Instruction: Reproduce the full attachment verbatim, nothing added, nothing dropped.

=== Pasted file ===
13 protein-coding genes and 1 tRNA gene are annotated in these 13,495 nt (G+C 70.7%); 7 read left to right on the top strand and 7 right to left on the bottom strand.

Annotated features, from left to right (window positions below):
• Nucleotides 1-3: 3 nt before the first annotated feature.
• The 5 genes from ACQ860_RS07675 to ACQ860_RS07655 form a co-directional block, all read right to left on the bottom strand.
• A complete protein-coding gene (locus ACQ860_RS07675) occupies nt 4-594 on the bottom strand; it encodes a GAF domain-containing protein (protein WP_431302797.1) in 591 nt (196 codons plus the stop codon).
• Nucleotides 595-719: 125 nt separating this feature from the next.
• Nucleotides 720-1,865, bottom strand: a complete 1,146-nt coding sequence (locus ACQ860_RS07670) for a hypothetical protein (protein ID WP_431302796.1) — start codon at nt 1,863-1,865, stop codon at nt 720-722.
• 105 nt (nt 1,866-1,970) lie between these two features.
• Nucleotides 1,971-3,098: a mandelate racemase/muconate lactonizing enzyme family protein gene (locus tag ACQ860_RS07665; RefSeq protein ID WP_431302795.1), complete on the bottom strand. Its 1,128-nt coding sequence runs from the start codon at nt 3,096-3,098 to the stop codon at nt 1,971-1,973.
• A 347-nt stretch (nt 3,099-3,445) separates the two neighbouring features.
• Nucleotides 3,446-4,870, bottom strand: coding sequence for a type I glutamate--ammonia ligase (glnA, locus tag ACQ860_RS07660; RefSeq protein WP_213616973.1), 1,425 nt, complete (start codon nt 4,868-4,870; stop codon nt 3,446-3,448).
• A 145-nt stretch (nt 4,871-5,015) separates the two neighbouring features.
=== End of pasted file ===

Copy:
13 protein-coding genes and 1 tRNA gene are annotated in these 13,495 nt (G+C 70.7%); 7 read left to right on the top strand and 7 right to left on the bottom strand.

Annotated features, from left to right (window positions below):
• Nucleotides 1-3: 3 nt before the first annotated feature.
• The 5 genes from ACQ860_RS07675 to ACQ860_RS07655 form a co-directional block, all read right to left on the bottom strand.
• A complete protein-coding gene (locus ACQ860_RS07675) occupies nt 4-594 on the bottom strand; it encodes a GAF domain-containing protein (protein WP_431302797.1) in 591 nt (196 codons plus the stop codon).
• Nucleotides 595-719: 125 nt separating this feature from the next.
• Nucleotides 720-1,865, bottom strand: a complete 1,146-nt coding sequence (locus ACQ860_RS07670) for a hypothetical protein (protein ID WP_431302796.1) — start codon at nt 1,863-1,865, stop codon at nt 720-722.
• 105 nt (nt 1,866-1,970) lie between these two features.
• Nucleotides 1,971-3,098: a mandelate racemase/muconate lactonizing enzyme family protein gene (locus tag ACQ860_RS07665; RefSeq protein ID WP_431302795.1), complete on the bottom strand. Its 1,128-nt coding sequence runs from the start codon at nt 3,096-3,098 to the stop codon at nt 1,971-1,973.
• A 347-nt stretch (nt 3,099-3,445) separates the two neighbouring features.
• Nucleotides 3,446-4,870, bottom strand: coding sequence for a type I glutamate--ammonia ligase (glnA, locus tag ACQ860_RS07660; RefSeq protein WP_213616973.1), 1,425 nt, complete (start codon nt 4,868-4,870; stop codon nt 3,446-3,448).
• A 145-nt stretch (nt 4,871-5,015) separates the two neighbouring features.